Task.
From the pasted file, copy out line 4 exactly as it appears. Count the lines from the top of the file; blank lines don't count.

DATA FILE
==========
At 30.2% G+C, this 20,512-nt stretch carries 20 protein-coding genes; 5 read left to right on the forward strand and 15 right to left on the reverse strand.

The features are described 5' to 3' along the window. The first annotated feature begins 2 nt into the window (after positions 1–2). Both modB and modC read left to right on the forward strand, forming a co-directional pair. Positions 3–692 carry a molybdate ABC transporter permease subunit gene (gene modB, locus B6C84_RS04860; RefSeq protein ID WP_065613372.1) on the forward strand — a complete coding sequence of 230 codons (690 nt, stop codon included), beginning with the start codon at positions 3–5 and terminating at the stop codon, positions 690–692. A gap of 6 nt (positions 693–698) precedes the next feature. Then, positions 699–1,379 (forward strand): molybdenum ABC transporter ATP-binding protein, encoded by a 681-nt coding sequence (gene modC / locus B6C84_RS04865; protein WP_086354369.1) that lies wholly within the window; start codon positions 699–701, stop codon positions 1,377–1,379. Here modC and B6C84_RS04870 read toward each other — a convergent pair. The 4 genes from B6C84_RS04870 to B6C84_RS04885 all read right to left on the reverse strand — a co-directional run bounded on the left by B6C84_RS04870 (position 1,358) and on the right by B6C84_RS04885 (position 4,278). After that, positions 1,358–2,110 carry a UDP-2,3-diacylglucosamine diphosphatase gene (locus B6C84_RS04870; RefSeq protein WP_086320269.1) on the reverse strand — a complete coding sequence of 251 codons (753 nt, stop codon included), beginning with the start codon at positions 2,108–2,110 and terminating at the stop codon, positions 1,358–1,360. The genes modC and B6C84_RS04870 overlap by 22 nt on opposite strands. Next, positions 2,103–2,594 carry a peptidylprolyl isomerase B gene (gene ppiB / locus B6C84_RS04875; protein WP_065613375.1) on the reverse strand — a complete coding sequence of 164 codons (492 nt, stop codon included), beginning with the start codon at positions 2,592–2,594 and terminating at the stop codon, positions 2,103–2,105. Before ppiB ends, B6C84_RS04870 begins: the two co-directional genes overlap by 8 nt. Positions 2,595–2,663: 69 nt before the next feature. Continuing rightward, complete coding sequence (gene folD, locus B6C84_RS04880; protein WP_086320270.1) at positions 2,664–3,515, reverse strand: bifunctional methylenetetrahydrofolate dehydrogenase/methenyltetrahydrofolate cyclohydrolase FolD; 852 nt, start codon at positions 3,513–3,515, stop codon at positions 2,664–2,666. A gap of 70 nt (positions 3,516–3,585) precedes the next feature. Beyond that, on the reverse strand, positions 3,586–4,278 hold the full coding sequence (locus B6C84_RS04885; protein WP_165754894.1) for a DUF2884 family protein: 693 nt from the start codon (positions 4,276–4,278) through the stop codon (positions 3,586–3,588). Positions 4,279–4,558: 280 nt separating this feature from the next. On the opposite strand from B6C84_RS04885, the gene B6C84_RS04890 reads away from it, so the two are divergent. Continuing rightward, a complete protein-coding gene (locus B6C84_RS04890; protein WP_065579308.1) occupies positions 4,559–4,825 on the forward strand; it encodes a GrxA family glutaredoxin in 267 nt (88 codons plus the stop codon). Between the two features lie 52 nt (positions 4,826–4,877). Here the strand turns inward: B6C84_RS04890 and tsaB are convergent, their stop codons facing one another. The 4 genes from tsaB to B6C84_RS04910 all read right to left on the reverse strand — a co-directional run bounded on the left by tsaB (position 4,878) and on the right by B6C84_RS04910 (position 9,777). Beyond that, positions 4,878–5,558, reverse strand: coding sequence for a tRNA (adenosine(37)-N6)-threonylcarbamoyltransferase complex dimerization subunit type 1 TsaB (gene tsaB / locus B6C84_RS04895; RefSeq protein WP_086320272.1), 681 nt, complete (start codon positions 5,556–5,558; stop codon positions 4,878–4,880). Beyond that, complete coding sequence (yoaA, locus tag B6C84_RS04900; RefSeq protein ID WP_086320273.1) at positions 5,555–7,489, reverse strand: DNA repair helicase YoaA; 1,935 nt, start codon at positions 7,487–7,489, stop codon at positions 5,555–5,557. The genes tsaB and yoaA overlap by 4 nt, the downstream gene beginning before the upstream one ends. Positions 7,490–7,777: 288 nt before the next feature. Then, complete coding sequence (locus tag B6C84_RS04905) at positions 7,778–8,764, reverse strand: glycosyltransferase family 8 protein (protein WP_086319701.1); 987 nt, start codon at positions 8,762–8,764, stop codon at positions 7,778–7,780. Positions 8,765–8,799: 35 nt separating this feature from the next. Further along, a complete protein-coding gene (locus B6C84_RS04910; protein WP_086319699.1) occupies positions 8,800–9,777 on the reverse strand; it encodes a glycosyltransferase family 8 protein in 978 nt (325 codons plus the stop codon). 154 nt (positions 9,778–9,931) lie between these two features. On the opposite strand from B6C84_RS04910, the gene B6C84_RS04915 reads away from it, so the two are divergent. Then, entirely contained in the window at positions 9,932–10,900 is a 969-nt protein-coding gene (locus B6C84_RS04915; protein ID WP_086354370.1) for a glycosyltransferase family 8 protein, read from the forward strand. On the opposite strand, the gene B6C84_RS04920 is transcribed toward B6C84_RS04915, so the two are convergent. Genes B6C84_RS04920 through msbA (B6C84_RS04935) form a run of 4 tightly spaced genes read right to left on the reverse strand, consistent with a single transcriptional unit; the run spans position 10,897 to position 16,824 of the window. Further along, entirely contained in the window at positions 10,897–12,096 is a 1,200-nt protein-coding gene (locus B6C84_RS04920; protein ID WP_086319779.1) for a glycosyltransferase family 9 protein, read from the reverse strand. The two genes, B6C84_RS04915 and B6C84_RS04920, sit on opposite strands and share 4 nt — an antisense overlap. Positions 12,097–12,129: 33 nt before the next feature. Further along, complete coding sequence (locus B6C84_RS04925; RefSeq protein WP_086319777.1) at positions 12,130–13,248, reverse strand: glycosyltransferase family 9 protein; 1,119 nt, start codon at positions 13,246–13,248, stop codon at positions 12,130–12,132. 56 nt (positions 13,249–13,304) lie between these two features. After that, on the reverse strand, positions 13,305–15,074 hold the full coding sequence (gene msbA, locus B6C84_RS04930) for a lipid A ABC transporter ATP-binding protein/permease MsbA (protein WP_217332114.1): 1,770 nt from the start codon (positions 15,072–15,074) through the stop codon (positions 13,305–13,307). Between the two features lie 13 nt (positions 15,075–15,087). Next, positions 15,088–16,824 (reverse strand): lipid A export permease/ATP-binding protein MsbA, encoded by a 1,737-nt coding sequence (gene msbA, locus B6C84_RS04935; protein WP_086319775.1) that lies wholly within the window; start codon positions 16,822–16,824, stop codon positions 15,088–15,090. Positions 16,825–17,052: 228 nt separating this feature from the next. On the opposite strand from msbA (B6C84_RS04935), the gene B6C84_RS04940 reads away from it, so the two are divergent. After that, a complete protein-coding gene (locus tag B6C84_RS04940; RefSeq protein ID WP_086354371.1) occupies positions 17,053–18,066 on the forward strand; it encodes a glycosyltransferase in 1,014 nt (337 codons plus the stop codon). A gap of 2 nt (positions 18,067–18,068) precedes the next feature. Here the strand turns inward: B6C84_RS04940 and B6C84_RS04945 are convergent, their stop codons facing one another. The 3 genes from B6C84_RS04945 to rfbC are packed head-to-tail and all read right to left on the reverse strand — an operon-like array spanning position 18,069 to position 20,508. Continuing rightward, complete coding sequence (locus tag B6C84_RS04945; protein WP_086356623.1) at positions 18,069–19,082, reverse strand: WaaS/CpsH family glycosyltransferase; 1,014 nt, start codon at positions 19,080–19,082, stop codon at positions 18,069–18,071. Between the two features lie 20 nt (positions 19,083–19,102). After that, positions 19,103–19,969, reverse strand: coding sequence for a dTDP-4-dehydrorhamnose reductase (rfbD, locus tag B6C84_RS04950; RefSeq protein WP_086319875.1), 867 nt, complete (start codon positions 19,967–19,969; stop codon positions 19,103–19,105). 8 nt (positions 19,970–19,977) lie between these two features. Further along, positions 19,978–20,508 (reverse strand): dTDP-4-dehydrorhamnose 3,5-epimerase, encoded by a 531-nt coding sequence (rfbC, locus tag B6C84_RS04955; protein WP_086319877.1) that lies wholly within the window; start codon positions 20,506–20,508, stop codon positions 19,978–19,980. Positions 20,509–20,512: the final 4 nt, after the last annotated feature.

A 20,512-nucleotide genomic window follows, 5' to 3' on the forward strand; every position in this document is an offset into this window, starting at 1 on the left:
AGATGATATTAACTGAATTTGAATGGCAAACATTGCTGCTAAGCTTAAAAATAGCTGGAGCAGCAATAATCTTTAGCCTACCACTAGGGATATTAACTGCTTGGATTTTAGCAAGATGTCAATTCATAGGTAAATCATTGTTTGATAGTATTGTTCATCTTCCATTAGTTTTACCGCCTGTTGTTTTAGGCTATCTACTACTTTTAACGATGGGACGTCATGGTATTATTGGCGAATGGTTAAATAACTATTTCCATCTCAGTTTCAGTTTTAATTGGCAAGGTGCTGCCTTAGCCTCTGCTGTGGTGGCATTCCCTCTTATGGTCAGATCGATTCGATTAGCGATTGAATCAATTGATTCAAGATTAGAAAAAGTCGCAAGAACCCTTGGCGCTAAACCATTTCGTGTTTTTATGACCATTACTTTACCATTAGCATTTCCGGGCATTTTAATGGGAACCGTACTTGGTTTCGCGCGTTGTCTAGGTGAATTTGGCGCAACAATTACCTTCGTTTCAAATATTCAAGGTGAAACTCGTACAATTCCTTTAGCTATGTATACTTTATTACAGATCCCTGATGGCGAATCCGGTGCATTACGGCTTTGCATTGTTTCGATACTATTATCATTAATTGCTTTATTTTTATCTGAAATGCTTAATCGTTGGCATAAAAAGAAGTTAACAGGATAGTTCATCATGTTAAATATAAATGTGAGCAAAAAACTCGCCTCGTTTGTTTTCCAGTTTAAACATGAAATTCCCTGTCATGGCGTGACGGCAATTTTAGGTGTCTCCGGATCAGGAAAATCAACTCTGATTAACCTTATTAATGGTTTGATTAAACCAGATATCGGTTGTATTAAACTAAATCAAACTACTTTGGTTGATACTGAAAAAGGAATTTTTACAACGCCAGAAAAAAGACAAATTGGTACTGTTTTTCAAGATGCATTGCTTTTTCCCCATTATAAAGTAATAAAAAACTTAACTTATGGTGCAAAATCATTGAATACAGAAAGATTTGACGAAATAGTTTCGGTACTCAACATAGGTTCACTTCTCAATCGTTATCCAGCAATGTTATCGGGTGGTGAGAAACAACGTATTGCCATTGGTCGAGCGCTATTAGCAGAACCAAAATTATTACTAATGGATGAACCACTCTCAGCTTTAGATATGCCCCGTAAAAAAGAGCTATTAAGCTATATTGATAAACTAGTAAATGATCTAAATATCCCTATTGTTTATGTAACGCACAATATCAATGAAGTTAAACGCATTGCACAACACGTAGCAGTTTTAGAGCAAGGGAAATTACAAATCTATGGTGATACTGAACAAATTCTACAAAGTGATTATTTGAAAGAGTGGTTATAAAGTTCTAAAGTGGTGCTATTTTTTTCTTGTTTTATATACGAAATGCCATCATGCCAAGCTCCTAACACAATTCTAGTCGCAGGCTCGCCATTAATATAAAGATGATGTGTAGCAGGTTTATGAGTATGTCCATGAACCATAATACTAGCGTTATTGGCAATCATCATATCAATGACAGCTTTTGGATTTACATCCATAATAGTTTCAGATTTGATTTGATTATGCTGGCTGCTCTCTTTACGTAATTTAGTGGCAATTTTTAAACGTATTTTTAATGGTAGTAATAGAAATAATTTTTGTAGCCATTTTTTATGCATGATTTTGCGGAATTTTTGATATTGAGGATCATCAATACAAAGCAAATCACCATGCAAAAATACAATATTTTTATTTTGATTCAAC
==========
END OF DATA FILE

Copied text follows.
AGATGATATTAACTGAATTTGAATGGCAAACATTGCTGCTAAGCTTAAAAATAGCTGGAGCAGCAATAATCTTTAGCCTACCACTAGGGATATTAACTGCTTGGATTTTAGCAAGATGTCAATTCATAGGTAAATCATTGTTTGATAGTATTGTTCATCTTCCATTAGTTTTACCGCCTGTTGTTTTAGGCTATCTACTACTTTTAACGATGGGACGTCATGGTATTATTGGCGAATGGTTAAATAACTATTTCCATCTCAGTTTCAGTTTTAATTGGCAAGGTGCTGCCTTAGCCTCTGCTGTGGTGGCATTCCCTCTTATGGTCAGATCGATTCGATTAGCGATTGAATCAATTGATTCAAGATTAGAAAAAGTCGCAAGAACCCTTGGCGCTAAACCATTTCGTGTTTTTATGACCATTACTTTACCATTAGCATTTCCGGGCATTTTAATGGGAACCGTACTTGGTTTCGCGCGTTGTCTAGGTGAATTTGGCGCAACAATTACCTTCGTTTCAAATATTCAAGGTGAAACTCGTACAATTCCTTTAGCTATGTATACTTTATTACAGATCCCTGATGGCGAATCCGGTGCATTACGGCTTTGCATTGTTTCGATACTATTATCATTAATTGCTTTATTTTTATCTGAAATGCTTAATCGTTGGCATAAAAAGAAGTTAACAGGATAGTTCATCATGTTAAATATAAATGTGAGCAAAAAACTCGCCTCGTTTGTTTTCCAGTTTAAACATGAAATTCCCTGTCATGGCGTGACGGCAATTTTAGGTGTCTCCGGATCAGGAAAATCAACTCTGATTAACCTTATTAATGGTTTGATTAAACCAGATATCGGTTGTATTAAACTAAATCAAACTACTTTGGTTGATACTGAAAAAGGAATTTTTACAACGCCAGAAAAAAGACAAATTGGTACTGTTTTTCAAGATGCATTGCTTTTTCCCCATTATAAAGTAATAAAAAACTTAACTTATGGTGCAAAATCATTGAATACAGAAAGATTTGACGAAATAGTTTCGGTACTCAACATAGGTTCACTTCTCAATCGTTATCCAGCAATGTTATCGGGTGGTGAGAAACAACGTATTGCCATTGGTCGAGCGCTATTAGCAGAACCAAAATTATTACTAATGGATGAACCACTCTCAGCTTTAGATATGCCCCGTAAAAAAGAGCTATTAAGCTATATTGATAAACTAGTAAATGATCTAAATATCCCTATTGTTTATGTAACGCACAATATCAATGAAGTTAAACGCATTGCACAACACGTAGCAGTTTTAGAGCAAGGGAAATTACAAATCTATGGTGATACTGAACAAATTCTACAAAGTGATTATTTGAAAGAGTGGTTATAAAGTTCTAAAGTGGTGCTATTTTTTTCTTGTTTTATATACGAAATGCCATCATGCCAAGCTCCTAACACAATTCTAGTCGCAGGCTCGCCATTAATATAAAGATGATGTGTAGCAGGTTTATGAGTATGTCCATGAACCATAATACTAGCGTTATTGGCAATCATCATATCAATGACAGCTTTTGGATTTACATCCATAATAGTTTCAGATTTGATTTGATTATGCTGGCTGCTCTCTTTACGTAATTTAGTGGCAATTTTTAAACGTATTTTTAATGGTAGTAATAGAAATAATTTTTGTAGCCATTTTTTATGCATGATTTTGCGGAATTTTTGATATTGAGGATCATCAATACAAAGCAAATCACCATGCAAAAATACAATATTTTTATTTTGATTCAAC